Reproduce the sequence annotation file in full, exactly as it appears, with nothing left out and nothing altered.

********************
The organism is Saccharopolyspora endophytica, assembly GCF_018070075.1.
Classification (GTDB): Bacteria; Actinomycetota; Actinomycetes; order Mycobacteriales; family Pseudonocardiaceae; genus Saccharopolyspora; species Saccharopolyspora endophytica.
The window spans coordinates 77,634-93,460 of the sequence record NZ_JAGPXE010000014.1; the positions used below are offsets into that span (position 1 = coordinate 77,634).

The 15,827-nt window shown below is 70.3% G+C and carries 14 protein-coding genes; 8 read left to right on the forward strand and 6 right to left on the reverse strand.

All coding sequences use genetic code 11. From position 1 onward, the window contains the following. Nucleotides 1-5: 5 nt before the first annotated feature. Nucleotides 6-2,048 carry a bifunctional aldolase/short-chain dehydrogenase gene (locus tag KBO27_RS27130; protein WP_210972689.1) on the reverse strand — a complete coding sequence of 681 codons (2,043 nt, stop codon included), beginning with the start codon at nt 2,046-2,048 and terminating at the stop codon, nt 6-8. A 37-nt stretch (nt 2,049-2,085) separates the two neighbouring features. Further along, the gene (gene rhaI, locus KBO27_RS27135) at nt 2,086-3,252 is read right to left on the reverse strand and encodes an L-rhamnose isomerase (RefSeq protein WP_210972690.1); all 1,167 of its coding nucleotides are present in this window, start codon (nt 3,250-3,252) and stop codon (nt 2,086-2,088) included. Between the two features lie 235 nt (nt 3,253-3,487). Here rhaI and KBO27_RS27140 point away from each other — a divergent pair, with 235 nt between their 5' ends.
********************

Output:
The organism is Saccharopolyspora endophytica, assembly GCF_018070075.1.
Classification (GTDB): Bacteria; Actinomycetota; Actinomycetes; order Mycobacteriales; family Pseudonocardiaceae; genus Saccharopolyspora; species Saccharopolyspora endophytica.
The window spans coordinates 77,634-93,460 of the sequence record NZ_JAGPXE010000014.1; the positions used below are offsets into that span (position 1 = coordinate 77,634).

The 15,827-nt window shown below is 70.3% G+C and carries 14 protein-coding genes; 8 read left to right on the forward strand and 6 right to left on the reverse strand.

All coding sequences use genetic code 11. From position 1 onward, the window contains the following. Nucleotides 1-5: 5 nt before the first annotated feature. Nucleotides 6-2,048 carry a bifunctional aldolase/short-chain dehydrogenase gene (locus tag KBO27_RS27130; protein WP_210972689.1) on the reverse strand — a complete coding sequence of 681 codons (2,043 nt, stop codon included), beginning with the start codon at nt 2,046-2,048 and terminating at the stop codon, nt 6-8. A 37-nt stretch (nt 2,049-2,085) separates the two neighbouring features. Further along, the gene (gene rhaI, locus KBO27_RS27135) at nt 2,086-3,252 is read right to left on the reverse strand and encodes an L-rhamnose isomerase (RefSeq protein WP_210972690.1); all 1,167 of its coding nucleotides are present in this window, start codon (nt 3,250-3,252) and stop codon (nt 2,086-2,088) included. Between the two features lie 235 nt (nt 3,253-3,487). Here rhaI and KBO27_RS27140 point away from each other — a divergent pair, with 235 nt between their 5' ends.